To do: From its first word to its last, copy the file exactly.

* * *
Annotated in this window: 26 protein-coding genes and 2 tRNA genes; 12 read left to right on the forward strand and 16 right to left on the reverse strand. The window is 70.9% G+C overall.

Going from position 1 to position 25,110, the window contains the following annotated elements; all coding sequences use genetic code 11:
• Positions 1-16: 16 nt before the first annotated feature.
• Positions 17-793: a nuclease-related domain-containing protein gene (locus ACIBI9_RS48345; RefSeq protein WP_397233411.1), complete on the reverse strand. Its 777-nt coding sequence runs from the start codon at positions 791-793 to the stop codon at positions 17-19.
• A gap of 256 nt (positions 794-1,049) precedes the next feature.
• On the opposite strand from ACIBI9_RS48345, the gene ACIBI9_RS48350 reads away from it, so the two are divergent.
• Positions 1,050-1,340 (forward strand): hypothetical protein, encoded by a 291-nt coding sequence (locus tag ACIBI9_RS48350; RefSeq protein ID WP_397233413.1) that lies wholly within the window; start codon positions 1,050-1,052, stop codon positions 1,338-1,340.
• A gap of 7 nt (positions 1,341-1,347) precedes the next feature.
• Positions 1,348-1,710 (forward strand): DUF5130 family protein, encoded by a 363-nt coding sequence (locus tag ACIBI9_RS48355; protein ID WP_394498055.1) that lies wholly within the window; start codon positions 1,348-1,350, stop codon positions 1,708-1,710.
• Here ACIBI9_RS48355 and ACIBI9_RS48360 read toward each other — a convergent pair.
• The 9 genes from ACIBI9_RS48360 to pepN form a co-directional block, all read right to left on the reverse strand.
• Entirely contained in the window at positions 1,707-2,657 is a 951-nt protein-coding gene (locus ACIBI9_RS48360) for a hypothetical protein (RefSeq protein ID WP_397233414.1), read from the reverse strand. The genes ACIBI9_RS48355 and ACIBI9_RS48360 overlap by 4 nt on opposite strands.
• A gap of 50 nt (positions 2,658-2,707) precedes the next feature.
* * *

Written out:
Annotated in this window: 26 protein-coding genes and 2 tRNA genes; 12 read left to right on the forward strand and 16 right to left on the reverse strand. The window is 70.9% G+C overall.

Going from position 1 to position 25,110, the window contains the following annotated elements; all coding sequences use genetic code 11:
• Positions 1-16: 16 nt before the first annotated feature.
• Positions 17-793: a nuclease-related domain-containing protein gene (locus ACIBI9_RS48345; RefSeq protein WP_397233411.1), complete on the reverse strand. Its 777-nt coding sequence runs from the start codon at positions 791-793 to the stop codon at positions 17-19.
• A gap of 256 nt (positions 794-1,049) precedes the next feature.
• On the opposite strand from ACIBI9_RS48345, the gene ACIBI9_RS48350 reads away from it, so the two are divergent.
• Positions 1,050-1,340 (forward strand): hypothetical protein, encoded by a 291-nt coding sequence (locus tag ACIBI9_RS48350; RefSeq protein ID WP_397233413.1) that lies wholly within the window; start codon positions 1,050-1,052, stop codon positions 1,338-1,340.
• A gap of 7 nt (positions 1,341-1,347) precedes the next feature.
• Positions 1,348-1,710 (forward strand): DUF5130 family protein, encoded by a 363-nt coding sequence (locus tag ACIBI9_RS48355; protein ID WP_394498055.1) that lies wholly within the window; start codon positions 1,348-1,350, stop codon positions 1,708-1,710.
• Here ACIBI9_RS48355 and ACIBI9_RS48360 read toward each other — a convergent pair.
• The 9 genes from ACIBI9_RS48360 to pepN form a co-directional block, all read right to left on the reverse strand.
• Entirely contained in the window at positions 1,707-2,657 is a 951-nt protein-coding gene (locus ACIBI9_RS48360) for a hypothetical protein (RefSeq protein ID WP_397233414.1), read from the reverse strand. The genes ACIBI9_RS48355 and ACIBI9_RS48360 overlap by 4 nt on opposite strands.
• A gap of 50 nt (positions 2,658-2,707) precedes the next feature.